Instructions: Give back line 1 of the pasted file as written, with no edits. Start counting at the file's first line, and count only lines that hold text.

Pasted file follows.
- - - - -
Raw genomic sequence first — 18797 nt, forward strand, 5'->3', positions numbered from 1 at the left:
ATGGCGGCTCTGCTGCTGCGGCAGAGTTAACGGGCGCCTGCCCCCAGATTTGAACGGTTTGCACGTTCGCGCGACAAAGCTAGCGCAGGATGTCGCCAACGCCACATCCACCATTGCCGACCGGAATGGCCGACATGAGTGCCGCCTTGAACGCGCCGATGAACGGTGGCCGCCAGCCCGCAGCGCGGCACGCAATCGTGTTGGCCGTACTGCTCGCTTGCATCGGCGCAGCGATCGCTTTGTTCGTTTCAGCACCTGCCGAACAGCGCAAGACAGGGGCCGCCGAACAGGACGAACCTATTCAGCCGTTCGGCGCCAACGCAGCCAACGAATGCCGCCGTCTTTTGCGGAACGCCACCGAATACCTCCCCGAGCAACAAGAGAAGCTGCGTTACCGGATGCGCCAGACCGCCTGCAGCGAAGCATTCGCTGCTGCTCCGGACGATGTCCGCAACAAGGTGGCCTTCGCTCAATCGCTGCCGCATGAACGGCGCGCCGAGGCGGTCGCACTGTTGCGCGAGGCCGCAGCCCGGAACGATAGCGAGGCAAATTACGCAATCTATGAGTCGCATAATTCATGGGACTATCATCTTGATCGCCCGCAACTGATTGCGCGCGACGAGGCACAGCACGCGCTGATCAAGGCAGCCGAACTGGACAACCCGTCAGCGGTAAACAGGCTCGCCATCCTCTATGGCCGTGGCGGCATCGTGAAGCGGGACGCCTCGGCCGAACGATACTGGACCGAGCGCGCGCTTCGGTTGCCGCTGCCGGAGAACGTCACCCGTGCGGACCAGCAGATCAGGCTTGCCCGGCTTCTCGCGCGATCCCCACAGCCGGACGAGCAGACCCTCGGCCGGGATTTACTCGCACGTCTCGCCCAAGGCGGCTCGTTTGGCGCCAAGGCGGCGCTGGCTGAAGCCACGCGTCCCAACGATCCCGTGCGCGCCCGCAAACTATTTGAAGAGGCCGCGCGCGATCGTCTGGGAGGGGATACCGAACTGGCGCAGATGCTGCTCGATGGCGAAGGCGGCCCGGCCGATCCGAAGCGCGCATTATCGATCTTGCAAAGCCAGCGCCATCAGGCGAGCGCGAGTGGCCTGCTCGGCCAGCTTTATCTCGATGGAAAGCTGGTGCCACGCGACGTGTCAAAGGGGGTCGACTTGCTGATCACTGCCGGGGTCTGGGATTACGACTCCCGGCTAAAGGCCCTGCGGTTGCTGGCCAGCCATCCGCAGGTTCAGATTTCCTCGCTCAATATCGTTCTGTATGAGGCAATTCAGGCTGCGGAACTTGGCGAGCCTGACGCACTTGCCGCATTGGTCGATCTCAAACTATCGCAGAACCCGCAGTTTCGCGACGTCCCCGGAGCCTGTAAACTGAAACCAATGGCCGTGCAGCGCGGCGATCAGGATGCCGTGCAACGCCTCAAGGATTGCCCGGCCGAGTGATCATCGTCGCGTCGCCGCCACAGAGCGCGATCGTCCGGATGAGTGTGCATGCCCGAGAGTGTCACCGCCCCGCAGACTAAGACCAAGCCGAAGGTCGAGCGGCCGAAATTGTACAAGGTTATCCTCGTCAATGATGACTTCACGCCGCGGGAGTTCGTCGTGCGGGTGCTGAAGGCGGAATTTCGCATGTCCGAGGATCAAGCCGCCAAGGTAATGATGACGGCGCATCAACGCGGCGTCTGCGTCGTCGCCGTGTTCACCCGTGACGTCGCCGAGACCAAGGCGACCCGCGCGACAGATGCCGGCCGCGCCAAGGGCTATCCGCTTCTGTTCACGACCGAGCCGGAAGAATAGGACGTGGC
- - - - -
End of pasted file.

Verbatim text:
Raw genomic sequence first — 18797 nt, forward strand, 5'->3', positions numbered from 1 at the left: